Definition of Terms
The Generalized Monsoon Index (GMI) helps determine the performance of the rains during the season and serves as a good indicator of potential irrigation supplies. It is a tool used to assess rainfed crops.

The GMI for the southwest monsoon (GMIsw) in an area during June to September is defined as follows:
GMIsw = W6P6 + W7P7 + W8P8 + W9P9

The GMI for the northeast monsoon (GMIne) in an area during October to January is defined as:
GMIne = W10P10 + W11P11 + W12P12 + W1P1

where:

W = weight coefficient of monthly rainfall for the season;
P = rainfall amount in the ith month
(i = 1 for January, 2 = for February, etc.)

The Yield Moisture Index (YMI) is a simple index that helps the users assess agroclimatic crop conditions during the crop season. The YMI for a particular crop is defined as follows:
n YMI =  [Pi Ki] i

where:

i = crop stage (1 = planting/transplanting,
2 = vegetative, 3 = flowering, 4 = maturity, etc.)
n = total no. of crop stages;
P = rainfall during the ith crop stage; and
K = appropriate crop coefficient for the ith crop stage.

Tentatively, the threshold values of categories of indices for interpretation being adopted for both YMI and GMI are as follows:


PERCINTELE RANK INTERPRETATION
> 80 Potential for Flood Damage
41 - 80 Near normal to above-normal crop condition
21 - 40 Moderate drought impact with reduced yield
11 - 20 Drought impact with major yield losses
< 10 Severe drought impact with crop failure and potential food shortages

Agroclimatic / CLIMATE IMPACT ASSESSMENT for Philippine Agriculture (Rice and Corn)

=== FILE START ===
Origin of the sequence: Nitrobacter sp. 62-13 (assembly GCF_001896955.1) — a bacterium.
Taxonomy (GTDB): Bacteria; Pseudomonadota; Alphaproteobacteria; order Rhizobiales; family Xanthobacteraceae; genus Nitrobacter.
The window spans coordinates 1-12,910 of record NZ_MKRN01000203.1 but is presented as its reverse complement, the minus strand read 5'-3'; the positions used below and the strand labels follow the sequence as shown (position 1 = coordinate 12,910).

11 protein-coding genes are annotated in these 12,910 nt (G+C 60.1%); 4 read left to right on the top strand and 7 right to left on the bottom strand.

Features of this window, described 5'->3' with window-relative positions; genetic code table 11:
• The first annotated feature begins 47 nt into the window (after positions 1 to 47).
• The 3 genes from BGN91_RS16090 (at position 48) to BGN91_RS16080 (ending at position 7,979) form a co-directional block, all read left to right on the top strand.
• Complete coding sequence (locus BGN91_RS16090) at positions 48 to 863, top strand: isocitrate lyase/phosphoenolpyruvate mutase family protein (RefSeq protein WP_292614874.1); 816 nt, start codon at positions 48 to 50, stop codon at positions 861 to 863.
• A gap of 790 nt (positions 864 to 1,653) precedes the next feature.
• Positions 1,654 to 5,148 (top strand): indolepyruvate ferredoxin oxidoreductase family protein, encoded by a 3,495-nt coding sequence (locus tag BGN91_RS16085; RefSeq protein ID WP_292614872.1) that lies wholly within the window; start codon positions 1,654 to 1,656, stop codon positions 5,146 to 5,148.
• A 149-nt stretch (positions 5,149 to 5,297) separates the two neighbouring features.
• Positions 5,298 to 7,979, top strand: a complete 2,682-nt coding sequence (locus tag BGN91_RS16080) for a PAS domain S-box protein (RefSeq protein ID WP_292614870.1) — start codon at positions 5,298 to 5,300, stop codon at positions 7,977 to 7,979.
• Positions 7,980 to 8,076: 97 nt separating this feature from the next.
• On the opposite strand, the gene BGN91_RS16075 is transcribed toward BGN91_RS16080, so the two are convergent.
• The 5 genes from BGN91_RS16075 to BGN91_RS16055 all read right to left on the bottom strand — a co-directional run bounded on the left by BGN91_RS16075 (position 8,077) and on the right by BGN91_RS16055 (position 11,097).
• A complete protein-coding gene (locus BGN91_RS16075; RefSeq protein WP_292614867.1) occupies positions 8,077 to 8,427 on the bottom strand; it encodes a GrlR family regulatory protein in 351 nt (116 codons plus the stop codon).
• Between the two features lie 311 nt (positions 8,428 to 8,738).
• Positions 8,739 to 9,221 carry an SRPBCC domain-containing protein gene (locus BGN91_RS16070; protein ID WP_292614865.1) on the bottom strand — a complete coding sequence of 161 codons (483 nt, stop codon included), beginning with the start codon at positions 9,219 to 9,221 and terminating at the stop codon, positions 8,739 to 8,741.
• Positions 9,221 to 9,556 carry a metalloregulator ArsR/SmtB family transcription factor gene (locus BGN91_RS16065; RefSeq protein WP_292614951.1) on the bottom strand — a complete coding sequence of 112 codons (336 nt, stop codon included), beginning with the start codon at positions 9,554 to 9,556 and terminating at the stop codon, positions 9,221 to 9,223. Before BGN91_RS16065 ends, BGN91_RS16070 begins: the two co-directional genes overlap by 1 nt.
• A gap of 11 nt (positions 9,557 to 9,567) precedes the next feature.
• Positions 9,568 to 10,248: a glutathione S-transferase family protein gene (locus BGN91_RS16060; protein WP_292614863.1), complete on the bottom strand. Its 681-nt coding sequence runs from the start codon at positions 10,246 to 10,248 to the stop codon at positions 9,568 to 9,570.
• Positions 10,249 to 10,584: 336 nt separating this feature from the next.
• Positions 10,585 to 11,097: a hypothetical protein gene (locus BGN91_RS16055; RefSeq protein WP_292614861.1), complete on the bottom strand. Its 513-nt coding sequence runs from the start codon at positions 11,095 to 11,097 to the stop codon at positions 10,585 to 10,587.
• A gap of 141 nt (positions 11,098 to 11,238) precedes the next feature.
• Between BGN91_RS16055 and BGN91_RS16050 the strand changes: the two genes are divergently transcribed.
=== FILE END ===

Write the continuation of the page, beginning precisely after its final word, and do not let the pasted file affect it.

OVERVIEW

Harvesting of upland and lowland 1st palay have just begun in some areas of the country. Good to normal yield is expected in Baler, Tayabas, Calapan, Albay, Panay Island, Catbalogan, Tacloban, Bukidnon, Surigao del sur and ARMM, while below normal yield is anticipated in CAR, and Davao Region. Standing crops in Batanes, Tayabas, Ambulong, Calapan, Camarines Norte, Panay Island, Bukidnon, and ARMM are in good condition. Those in Tuguegarao, Baler, Tayabas, Calapan, Catanduanes, Catbalogan, Tacloban and Surigao del Norte have experienced moisture stress. In Pangasinan, CAR, Nueva Ecija and Zambales, the standing crops suffered from water logging.

Rainfall assessment for the month of August showed that most parts of Cordillera Administrative Region (CAR), Regions I and III, including the provinces of Batanes, Nueva Viscaya and Rizal experienced above normal rainfall conditions. However, most parts of Southern Luzon, Visayas and Mindanao received below to way below normal rainfall while the rest of the country experienced near normal rainfall conditions.

The weather systems that affected the country during the month were the enhanced Southwest (SW) monsoon, Low Pressure Areas (LPAs), localized thunderstorms, ridge of High Pressure Areas (HPAs) and the passage of two (2) tropical cyclones (TCs), namely: Tropical Storm (TS) “Karding” (August 7 -10) and Tropical Depression (TD) “Luis” (August 23-24). Both TCs enhanced the Southwest monsoon and brought moderate to heavy rains that resulted to flooding in most parts of Luzon. Over 150,000 families were affected. Class and work suspensions were also declared due to floodings in Region I, II, III, CAR, CALABARZON and Metro Manila, based on the report of the National Disaster Risk and Management Council (NDRRMC).